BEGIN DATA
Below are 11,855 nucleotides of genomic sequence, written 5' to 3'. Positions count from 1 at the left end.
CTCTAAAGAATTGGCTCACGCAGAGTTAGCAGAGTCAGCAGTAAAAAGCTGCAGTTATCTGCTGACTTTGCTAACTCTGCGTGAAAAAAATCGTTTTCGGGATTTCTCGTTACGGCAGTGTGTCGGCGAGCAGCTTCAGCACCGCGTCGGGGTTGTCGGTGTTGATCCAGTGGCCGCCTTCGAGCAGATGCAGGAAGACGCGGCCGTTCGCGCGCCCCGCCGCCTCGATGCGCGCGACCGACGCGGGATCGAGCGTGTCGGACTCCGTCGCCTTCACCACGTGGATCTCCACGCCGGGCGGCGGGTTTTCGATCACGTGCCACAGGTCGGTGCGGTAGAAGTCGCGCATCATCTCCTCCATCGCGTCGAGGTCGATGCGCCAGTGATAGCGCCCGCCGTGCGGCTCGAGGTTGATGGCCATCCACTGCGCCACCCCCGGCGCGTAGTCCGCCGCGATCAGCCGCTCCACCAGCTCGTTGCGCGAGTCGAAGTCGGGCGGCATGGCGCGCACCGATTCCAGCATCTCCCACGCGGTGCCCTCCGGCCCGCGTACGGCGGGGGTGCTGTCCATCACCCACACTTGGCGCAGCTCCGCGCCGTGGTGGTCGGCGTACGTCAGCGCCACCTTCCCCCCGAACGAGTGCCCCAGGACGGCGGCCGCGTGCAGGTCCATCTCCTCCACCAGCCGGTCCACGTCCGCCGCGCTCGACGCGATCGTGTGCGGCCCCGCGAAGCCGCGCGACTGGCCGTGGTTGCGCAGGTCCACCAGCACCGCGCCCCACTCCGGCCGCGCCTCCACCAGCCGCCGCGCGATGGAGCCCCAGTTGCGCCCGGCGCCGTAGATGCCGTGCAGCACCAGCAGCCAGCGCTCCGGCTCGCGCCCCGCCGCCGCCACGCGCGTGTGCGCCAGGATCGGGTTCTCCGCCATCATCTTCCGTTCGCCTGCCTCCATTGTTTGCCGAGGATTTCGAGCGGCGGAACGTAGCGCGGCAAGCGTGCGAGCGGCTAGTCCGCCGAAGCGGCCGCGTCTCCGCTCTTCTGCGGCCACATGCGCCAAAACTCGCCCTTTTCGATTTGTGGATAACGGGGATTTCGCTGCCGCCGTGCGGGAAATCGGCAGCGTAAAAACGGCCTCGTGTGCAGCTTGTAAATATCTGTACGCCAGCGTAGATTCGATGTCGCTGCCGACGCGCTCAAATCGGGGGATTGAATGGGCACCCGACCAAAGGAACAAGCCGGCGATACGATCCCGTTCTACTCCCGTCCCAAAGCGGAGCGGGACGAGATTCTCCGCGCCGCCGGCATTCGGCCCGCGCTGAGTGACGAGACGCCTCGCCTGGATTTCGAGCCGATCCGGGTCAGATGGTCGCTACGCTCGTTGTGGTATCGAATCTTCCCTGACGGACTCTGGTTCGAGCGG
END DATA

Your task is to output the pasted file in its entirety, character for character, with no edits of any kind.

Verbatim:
Below are 11,855 nucleotides of genomic sequence, written 5' to 3'. Positions count from 1 at the left end.
CTCTAAAGAATTGGCTCACGCAGAGTTAGCAGAGTCAGCAGTAAAAAGCTGCAGTTATCTGCTGACTTTGCTAACTCTGCGTGAAAAAAATCGTTTTCGGGATTTCTCGTTACGGCAGTGTGTCGGCGAGCAGCTTCAGCACCGCGTCGGGGTTGTCGGTGTTGATCCAGTGGCCGCCTTCGAGCAGATGCAGGAAGACGCGGCCGTTCGCGCGCCCCGCCGCCTCGATGCGCGCGACCGACGCGGGATCGAGCGTGTCGGACTCCGTCGCCTTCACCACGTGGATCTCCACGCCGGGCGGCGGGTTTTCGATCACGTGCCACAGGTCGGTGCGGTAGAAGTCGCGCATCATCTCCTCCATCGCGTCGAGGTCGATGCGCCAGTGATAGCGCCCGCCGTGCGGCTCGAGGTTGATGGCCATCCACTGCGCCACCCCCGGCGCGTAGTCCGCCGCGATCAGCCGCTCCACCAGCTCGTTGCGCGAGTCGAAGTCGGGCGGCATGGCGCGCACCGATTCCAGCATCTCCCACGCGGTGCCCTCCGGCCCGCGTACGGCGGGGGTGCTGTCCATCACCCACACTTGGCGCAGCTCCGCGCCGTGGTGGTCGGCGTACGTCAGCGCCACCTTCCCCCCGAACGAGTGCCCCAGGACGGCGGCCGCGTGCAGGTCCATCTCCTCCACCAGCCGGTCCACGTCCGCCGCGCTCGACGCGATCGTGTGCGGCCCCGCGAAGCCGCGCGACTGGCCGTGGTTGCGCAGGTCCACCAGCACCGCGCCCCACTCCGGCCGCGCCTCCACCAGCCGCCGCGCGATGGAGCCCCAGTTGCGCCCGGCGCCGTAGATGCCGTGCAGCACCAGCAGCCAGCGCTCCGGCTCGCGCCCCGCCGCCGCCACGCGCGTGTGCGCCAGGATCGGGTTCTCCGCCATCATCTTCCGTTCGCCTGCCTCCATTGTTTGCCGAGGATTTCGAGCGGCGGAACGTAGCGCGGCAAGCGTGCGAGCGGCTAGTCCGCCGAAGCGGCCGCGTCTCCGCTCTTCTGCGGCCACATGCGCCAAAACTCGCCCTTTTCGATTTGTGGATAACGGGGATTTCGCTGCCGCCGTGCGGGAAATCGGCAGCGTAAAAACGGCCTCGTGTGCAGCTTGTAAATATCTGTACGCCAGCGTAGATTCGATGTCGCTGCCGACGCGCTCAAATCGGGGGATTGAATGGGCACCCGACCAAAGGAACAAGCCGGCGATACGATCCCGTTCTACTCCCGTCCCAAAGCGGAGCGGGACGAGATTCTCCGCGCCGCCGGCATTCGGCCCGCGCTGAGTGACGAGACGCCTCGCCTGGATTTCGAGCCGATCCGGGTCAGATGGTCGCTACGCTCGTTGTGGTATCGAATCTTCCCTGACGGACTCTGGTTCGAGCGG